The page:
• If your visualization is interactive, include a screengrab video of your visualization in use, even if you’re able to embed it. As browsers evolve, your embedded project may stop working in a few years — but at least the video will still capture your work.
  • Be sure to include a link to your Github repository for the project.
  • Categorize your blog post with the Category, 32-visualization.

Embedding D3.js and P5.js in WordPress

In these examples below, I show how to embed D3 and P5 visualizations in our WordPress blog. I’m using the simple Bar Chart example provided by David Newbury. Note that the methods described below will require you to (1) edit your post in “Text” mode (possibly irreversibly), and (2) upload various Javascript, HTML and data files into the blog using the “Add Media” button.

Embedding D3

The Wp-D3 plugin appears to have some issues. Instead, I was able to get D3 to embed into this WordPress blog by copy/pasting lines 9-21 and lines 28-78 from David Newbury’s D3 example directly into the Text (HTML — not the “Visual” editor) of this WordPress page. Observe that I also surrounded the script tags with a div tag.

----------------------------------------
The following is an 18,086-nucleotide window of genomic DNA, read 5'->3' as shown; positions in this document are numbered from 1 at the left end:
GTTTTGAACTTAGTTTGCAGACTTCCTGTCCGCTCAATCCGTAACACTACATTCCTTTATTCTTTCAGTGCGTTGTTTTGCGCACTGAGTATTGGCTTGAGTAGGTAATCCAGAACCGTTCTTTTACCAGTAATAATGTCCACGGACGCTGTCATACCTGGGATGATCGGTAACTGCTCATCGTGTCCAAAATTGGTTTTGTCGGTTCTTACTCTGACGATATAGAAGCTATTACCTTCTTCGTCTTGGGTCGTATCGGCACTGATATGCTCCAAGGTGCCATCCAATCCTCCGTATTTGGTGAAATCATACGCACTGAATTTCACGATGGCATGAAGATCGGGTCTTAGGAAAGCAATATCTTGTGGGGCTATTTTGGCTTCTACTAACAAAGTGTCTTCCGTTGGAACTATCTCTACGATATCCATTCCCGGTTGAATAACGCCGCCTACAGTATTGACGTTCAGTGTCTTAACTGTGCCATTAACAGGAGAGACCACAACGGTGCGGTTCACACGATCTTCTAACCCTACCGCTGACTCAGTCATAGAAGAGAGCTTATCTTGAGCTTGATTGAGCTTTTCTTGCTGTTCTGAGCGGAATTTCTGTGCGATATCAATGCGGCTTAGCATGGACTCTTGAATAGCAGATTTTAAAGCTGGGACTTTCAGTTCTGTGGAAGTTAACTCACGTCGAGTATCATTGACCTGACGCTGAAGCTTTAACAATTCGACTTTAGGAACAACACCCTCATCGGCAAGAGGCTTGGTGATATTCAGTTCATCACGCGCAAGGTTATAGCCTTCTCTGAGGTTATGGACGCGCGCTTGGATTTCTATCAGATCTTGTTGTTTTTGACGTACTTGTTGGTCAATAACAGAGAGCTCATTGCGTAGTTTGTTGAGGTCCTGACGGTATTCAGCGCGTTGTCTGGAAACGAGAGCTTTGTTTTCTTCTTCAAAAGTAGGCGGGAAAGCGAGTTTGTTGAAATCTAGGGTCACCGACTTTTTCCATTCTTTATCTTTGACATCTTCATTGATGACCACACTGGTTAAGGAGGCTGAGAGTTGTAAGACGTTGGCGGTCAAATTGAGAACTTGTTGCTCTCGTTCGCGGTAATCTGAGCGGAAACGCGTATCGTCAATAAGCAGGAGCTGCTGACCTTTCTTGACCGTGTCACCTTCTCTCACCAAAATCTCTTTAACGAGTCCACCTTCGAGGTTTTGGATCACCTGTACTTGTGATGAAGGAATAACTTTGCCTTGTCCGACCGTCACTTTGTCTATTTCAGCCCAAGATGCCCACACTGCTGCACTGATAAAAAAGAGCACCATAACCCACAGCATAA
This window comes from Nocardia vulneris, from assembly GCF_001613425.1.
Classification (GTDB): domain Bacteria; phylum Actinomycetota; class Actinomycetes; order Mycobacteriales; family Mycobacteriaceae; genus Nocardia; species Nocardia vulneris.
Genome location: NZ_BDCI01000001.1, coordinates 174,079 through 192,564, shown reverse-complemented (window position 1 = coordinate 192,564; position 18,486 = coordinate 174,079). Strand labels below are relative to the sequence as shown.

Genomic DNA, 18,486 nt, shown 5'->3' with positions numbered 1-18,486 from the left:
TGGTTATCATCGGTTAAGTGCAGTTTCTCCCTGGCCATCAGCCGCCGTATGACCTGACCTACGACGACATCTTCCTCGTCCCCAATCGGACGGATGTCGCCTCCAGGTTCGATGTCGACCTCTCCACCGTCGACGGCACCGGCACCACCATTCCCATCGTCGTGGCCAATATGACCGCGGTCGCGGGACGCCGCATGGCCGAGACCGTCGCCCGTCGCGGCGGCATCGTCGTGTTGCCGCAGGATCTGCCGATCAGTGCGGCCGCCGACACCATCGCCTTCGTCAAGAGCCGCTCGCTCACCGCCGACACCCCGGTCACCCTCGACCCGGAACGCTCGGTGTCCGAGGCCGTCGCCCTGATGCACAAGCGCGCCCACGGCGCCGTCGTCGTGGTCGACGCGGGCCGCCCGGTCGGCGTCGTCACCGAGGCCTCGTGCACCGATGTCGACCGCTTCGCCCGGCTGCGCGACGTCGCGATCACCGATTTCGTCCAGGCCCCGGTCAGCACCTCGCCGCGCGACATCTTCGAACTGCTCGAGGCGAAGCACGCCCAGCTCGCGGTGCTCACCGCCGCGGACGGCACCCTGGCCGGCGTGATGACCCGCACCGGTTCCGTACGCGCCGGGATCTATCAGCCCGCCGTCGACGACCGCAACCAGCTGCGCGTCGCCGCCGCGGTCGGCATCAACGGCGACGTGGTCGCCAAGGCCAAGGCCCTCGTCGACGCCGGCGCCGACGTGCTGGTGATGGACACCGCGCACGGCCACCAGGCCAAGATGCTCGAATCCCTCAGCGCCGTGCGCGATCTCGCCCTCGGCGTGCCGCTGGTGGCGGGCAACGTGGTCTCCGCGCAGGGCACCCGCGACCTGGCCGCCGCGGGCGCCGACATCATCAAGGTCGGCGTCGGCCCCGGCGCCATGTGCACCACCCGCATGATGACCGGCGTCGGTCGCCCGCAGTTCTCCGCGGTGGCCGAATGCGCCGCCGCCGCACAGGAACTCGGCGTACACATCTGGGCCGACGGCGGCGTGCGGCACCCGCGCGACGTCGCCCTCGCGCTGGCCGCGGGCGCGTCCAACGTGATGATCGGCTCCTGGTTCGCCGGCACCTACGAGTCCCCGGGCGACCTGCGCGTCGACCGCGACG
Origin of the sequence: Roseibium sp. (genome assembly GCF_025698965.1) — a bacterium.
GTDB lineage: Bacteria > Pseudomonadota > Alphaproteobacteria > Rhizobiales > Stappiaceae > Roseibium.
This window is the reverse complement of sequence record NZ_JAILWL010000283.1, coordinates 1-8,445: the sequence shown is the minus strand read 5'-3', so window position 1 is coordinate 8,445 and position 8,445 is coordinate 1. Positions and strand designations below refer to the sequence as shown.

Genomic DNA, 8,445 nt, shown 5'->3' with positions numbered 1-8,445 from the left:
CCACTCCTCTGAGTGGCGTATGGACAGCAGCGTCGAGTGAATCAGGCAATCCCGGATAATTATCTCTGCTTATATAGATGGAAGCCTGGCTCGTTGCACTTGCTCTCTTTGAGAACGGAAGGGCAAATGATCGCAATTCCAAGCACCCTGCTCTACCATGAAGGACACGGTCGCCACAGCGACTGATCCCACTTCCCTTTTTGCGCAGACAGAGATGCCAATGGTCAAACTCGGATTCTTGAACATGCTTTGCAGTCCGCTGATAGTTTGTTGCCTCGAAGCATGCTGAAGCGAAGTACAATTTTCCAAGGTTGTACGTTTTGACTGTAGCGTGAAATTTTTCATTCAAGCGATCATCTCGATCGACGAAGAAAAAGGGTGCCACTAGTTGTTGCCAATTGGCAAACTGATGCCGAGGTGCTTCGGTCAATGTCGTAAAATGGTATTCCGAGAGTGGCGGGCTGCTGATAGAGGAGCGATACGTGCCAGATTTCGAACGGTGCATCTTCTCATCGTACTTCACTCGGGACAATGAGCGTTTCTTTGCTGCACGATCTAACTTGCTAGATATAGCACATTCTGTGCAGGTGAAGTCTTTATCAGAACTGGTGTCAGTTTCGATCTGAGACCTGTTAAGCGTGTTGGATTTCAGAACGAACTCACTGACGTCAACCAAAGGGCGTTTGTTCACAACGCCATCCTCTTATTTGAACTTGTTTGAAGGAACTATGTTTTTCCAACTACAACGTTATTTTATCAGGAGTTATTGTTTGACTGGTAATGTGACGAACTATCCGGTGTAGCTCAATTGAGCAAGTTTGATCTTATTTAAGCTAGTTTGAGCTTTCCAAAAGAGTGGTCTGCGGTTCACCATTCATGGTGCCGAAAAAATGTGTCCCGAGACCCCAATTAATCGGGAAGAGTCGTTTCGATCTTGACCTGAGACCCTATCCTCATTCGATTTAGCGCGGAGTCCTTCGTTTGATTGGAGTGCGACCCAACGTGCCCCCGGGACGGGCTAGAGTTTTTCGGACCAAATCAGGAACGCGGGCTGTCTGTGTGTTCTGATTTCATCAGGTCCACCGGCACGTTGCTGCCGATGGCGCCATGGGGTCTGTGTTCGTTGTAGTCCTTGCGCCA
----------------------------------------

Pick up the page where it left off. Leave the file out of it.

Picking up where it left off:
Here’s what my WordPress HTML looks like. (Note that it is not necessary to include d3.js itself, as this is already included in our blog’s headers):

Embedding P5

The P5.js embedder has been disabled, as it seems to be incompatible with the (more recent) version of WordPress used in our course blog.

Instead, use the “Add Media” button to upload an html file for your visualization, and a (p5) javascript file (or files) for your visualization. Then embed the html file using an iframe.

Here’s what my iframe code (in the WordPress), my html file, and my javascript file look like:


NOTE: Make sure to give your html and javascript files unique names, so that your filenames don’t collide with other students’ uploads. Also, remember that the width of our blog is 620 pixels, in case you’d like to fit your work in a normal column. (You can work wider if you wish).